Citrix is preparing a major desktop virtualisation push to help speed enterprise adoption - and perhaps take market share from VMware.
Citrix has already had a busy year on the desktop virtualisation front. For example, Citrix placed a venture investment in start-up Virtual Computer; announced that it is developing a bare-metal desktop hypervisor; expanded a desktop partnership with Microsoft; upgraded its HDX Technology for high-definition virtual desktops; and brought virtual desktops and applications to Apple’s iPhone.
A new push will be announced in early October. While Citrix has not yet revealed its plans publicly, analysts say the company is making desktop virtualisation a major priority. New products and industry partnerships are likely on the horizon.
“It’s going to be very aggressive,” says ITIC lead analyst Laura DiDio. “They’re coming out with guns blazing, and they have a big emphasis on pretty widespread and varied industry partnerships. That’s not a big surprise. A lot of folks are doing that, but the depth and breadth [of Citrix’s partnerships] is pretty impressive.”
VMware has about a two-to-one lead over Citrix in terms of deployed seats in the virtual desktop market, according to Burton Group analyst Chris Wolf.
But Citrix can gain on VMware simply by charging lower licensing fees, DiDio says, calling high prices VMware’s biggest Achilles heel. In addition, Citrix offers several technology advantages over its rivals, says Enterprise Management Associates analyst Andi Mann. VMware is the one that has to catch up to Citrix in the desktop market, he says.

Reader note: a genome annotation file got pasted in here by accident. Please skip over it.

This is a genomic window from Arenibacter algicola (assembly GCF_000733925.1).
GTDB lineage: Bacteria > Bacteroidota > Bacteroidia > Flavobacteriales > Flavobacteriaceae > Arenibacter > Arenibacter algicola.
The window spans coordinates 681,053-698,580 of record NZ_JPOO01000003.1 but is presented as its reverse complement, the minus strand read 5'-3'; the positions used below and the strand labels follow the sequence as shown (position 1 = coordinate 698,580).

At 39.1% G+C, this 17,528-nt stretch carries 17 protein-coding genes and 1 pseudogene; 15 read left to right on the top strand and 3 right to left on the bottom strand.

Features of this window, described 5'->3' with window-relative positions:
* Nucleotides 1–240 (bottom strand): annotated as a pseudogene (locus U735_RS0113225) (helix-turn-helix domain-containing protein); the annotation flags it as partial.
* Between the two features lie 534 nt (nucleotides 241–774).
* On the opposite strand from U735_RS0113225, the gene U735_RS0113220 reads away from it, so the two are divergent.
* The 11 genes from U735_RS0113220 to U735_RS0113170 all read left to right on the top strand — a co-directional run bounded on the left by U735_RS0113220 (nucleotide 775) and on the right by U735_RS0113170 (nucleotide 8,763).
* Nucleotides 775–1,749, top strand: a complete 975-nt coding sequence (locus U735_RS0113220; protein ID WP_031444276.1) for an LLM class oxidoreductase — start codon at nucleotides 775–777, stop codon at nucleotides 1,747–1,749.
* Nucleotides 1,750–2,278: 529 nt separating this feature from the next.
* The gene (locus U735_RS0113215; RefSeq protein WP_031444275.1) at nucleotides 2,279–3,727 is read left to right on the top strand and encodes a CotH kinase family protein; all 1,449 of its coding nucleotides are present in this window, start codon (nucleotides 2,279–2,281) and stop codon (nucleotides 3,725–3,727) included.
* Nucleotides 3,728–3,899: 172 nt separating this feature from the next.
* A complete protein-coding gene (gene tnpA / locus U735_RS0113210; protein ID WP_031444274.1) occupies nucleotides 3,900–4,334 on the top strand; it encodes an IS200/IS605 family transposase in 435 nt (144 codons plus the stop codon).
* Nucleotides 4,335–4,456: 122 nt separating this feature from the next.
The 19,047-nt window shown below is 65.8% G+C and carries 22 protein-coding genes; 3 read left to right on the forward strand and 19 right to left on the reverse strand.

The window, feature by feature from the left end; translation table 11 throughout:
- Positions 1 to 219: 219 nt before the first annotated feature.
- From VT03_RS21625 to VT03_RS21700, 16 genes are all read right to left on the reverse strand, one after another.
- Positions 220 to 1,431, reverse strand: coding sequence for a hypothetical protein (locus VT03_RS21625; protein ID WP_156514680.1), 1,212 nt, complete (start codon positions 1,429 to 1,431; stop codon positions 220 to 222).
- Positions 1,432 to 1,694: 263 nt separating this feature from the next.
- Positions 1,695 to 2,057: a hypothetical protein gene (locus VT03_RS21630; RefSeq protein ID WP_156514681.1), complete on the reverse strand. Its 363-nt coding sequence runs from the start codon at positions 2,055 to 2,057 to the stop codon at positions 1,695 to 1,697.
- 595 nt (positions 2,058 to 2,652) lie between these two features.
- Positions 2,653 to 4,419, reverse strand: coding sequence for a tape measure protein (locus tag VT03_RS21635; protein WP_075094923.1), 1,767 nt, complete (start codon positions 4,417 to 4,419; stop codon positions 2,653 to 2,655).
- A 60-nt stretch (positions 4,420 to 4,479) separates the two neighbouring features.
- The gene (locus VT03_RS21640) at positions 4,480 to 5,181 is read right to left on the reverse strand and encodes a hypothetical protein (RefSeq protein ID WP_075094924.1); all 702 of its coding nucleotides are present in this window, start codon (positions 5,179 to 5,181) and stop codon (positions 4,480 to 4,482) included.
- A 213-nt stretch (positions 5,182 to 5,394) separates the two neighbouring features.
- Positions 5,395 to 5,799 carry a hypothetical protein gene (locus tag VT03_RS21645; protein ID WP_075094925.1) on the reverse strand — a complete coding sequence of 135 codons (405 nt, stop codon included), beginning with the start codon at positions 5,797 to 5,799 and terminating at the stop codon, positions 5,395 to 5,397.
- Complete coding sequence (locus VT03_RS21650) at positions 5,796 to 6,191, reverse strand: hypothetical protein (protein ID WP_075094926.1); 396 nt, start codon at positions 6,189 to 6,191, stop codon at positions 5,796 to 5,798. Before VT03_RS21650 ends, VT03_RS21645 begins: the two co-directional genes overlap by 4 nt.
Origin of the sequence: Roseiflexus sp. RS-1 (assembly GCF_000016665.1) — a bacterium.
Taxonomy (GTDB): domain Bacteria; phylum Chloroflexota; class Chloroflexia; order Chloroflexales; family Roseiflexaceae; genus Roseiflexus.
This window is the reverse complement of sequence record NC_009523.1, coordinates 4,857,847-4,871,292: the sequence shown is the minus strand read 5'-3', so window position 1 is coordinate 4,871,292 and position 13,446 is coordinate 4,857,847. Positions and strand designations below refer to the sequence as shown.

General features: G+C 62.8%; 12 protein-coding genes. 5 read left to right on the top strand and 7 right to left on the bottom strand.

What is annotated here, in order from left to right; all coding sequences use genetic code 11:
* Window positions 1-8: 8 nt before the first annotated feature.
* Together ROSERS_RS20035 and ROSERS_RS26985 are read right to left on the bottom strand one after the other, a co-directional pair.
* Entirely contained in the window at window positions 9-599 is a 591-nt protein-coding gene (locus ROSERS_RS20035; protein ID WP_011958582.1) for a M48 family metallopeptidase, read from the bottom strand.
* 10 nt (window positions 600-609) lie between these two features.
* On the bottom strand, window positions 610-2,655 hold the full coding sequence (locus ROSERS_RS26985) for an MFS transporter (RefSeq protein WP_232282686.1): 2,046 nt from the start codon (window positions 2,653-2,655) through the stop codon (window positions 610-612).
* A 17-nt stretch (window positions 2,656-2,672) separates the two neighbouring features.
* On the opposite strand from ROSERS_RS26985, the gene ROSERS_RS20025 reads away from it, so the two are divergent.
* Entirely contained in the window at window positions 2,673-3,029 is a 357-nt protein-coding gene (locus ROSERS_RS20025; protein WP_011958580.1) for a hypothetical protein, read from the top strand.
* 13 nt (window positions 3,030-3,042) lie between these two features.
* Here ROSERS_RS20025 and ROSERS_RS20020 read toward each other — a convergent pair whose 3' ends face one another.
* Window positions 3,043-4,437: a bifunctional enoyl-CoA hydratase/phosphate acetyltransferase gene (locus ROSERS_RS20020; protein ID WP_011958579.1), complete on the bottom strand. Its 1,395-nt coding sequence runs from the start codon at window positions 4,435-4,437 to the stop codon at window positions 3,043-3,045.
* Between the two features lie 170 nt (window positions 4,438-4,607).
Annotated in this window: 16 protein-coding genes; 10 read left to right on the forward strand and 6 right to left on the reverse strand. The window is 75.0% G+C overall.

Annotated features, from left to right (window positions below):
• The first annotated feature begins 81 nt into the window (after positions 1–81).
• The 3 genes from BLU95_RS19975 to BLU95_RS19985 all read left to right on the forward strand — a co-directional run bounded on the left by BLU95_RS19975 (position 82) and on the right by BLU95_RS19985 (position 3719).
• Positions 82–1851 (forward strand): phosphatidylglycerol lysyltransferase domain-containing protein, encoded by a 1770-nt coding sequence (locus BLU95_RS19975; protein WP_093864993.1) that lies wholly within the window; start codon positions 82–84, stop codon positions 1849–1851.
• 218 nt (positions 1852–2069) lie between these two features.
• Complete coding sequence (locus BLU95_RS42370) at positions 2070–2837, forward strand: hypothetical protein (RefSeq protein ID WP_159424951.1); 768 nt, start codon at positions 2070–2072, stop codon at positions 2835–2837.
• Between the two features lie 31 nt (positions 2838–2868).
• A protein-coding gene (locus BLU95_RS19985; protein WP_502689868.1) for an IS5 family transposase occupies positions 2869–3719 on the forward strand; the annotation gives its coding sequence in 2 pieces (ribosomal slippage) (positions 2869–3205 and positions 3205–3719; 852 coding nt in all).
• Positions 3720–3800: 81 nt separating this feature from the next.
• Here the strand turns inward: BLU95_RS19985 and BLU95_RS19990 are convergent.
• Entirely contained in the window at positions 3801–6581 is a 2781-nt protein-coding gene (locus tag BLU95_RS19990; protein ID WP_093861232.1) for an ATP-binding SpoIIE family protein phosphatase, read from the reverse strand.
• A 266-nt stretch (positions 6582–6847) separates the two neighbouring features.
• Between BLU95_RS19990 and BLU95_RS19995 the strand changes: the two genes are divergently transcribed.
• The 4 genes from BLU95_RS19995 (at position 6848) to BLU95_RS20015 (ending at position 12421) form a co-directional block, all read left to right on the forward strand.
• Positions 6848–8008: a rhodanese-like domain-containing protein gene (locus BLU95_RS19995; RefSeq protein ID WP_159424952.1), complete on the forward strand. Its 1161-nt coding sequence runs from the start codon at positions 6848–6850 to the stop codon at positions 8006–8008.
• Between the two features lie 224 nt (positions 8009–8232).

“I actually believe that Citrix is well ahead in desktop virtualisation,” Mann says. “At the moment, they have more options for end users. They have more manageability built in.”
Citrix has effectively integrated XenDesktop, its VDI product, with XenApp, the company’s application virtualisation platform, according to Mann. The VMware View desktop virtualisation software is quite good, but hasn’t been fully integrated with VMware’s ThinApp application software, he says.
“With Citrix, you’re doing management of XenApp and XenDesktop together,” Mann says. “You can really tightly integrate multiple options for desktop delivery, application delivery and hosted desktops, all through one solution.”
Citrix has focused intently on user experience, and “over time, we’ll see XenDesktops running in the cloud as well,” Mann says. A move to the cloud would mirror an announcement recently made by IBM, which is offering a cloud-based desktop virtualisation service.
Citrix still trails VMware in providing the back-end platform – namely, the server virtualisation layer, Wolf says. Most Burton Group clients that have deployed Citrix’s virtual desktop infrastructure are still using a VMware ESX server to host the desktops, he said. That’s primarily because VMware offers a memory over-commit feature that allows greater density and consolidation levels, he says. Citrix can be expected to add memory over-commit, given that the feature already exists in the mainline Xen kernel, Wolf says.
But Citrix has a few other things going for it. Citrix may be able to beat VMware to market with XenClient, its bare-metal desktop hypervisor, which will support the “bring-your-own-PC” model, Wolf says.
Citrix also can benefit from a tight partnership with Microsoft. The release of Windows 7 will likely be followed by an increase in virtual desktop deployments, because a number of IT shops didn’t want to virtualise XP this year with another operating system release coming soon. Citrix can and should take advantage by further integrating its own products with Microsoft’s System Center, to give IT administrators a common management tool across their desktop infrastructure, he says.
“Citrix has a lot of things hopping right now,” Wolf says. “The desktop space is extremely important to them strategically. You can expect them to work closely with Microsoft. They know that Windows 7 is a key catalyst for desktop virtualisation adoption.”